Let $K$ be a finite extension of $\mathbb{Q_p}$. The group $\ker H^1(G_K, \mathbb{Q}_p) \rightarrow H^1(G_K, B_{crys})$ is one-dimensional, which tells us that among all extensions of Galois modules

$$ 0 \rightarrow \mathbb{Q}_p \rightarrow E \rightarrow \mathbb{Q}_p \rightarrow 0, $$

which are classified by $H^1(G_K, \mathbb{Q}_p) \cong Hom_{cts}(K^*, \mathbb{Q}_p)$, there is a one-dimensional subspace corresponding to *crystalline* representations.

My question is basically: What homomorphism $K^* \rightarrow \mathbb{Q}_p$ does this crystalline cocycle correspond to?

Actually, I know the answer. It was explained to me that a theorem of Sen asserts that a crystalline representation with only $0$ as Hodge-Tate weight must have finite image of inertia, which in this case must be trivial, i.e. unramified. So the homomorphism in question is (a scalar multiple of) $x \mapsto val_p(x)$.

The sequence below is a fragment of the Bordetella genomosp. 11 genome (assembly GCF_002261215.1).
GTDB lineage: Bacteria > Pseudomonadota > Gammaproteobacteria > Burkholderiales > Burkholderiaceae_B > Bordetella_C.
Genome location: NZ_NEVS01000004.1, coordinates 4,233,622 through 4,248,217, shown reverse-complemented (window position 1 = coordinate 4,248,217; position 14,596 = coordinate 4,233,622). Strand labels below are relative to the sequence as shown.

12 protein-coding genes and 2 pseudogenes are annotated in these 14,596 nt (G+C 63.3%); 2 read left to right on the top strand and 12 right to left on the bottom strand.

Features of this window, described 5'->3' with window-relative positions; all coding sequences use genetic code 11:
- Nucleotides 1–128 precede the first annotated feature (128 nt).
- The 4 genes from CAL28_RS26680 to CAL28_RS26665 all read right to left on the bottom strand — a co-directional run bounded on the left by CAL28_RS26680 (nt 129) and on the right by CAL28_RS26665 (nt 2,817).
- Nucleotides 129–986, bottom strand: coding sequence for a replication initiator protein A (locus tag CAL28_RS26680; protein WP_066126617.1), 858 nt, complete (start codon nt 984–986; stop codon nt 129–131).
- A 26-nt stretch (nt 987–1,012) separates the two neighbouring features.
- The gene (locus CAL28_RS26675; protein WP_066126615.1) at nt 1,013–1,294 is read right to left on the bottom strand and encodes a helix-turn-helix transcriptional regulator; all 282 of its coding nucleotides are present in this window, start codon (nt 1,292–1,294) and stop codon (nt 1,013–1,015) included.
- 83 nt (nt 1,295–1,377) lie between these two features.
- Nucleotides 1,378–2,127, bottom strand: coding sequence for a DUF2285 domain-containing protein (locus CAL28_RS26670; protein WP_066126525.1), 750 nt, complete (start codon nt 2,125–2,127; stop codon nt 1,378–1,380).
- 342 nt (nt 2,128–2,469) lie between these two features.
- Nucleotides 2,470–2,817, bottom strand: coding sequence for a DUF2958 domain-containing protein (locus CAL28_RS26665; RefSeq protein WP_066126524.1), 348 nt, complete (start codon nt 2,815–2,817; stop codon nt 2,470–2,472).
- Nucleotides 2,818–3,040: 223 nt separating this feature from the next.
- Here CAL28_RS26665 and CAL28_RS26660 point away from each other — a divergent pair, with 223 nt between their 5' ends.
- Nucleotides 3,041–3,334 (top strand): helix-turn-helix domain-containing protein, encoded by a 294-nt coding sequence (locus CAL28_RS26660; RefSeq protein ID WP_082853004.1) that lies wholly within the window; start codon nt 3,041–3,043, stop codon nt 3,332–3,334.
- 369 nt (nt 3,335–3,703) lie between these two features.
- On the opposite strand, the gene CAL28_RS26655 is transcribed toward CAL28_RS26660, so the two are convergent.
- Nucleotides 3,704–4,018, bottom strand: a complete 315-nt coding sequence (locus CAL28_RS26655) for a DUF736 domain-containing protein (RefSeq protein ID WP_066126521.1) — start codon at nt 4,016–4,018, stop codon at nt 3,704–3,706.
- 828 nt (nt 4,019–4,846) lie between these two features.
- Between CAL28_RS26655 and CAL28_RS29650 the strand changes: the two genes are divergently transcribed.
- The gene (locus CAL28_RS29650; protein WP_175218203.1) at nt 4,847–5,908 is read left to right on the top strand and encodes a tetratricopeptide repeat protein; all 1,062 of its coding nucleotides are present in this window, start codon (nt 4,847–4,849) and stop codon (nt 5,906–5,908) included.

I would like to come to a more elementary and concrete understanding of this puzzle. The fact that this is a coboundary in $H^1(G_K, B_{crys})$ means that I can find $b \in B_{crys}$ such that inertia acts trivially on $b$ and Frobenius translates $b$ by $1$. Is it possible to describe this period explicitly in terms of the construction of $B_{crys}$?

As someone who has never really understood the definition of $B_{crys}$, it would be even more satisfying to me to have an explicit description in terms of elements which I believe should belong in $B_{crys}$ if my intuitive definition of the latter is merely ``the ring of periods for cohomology of varieties with good reduction''. In other words, I would love to see this period $b$ expressed in terms of periods coming from cohomology of familiar varieties, such as the period for the cyclotomic character.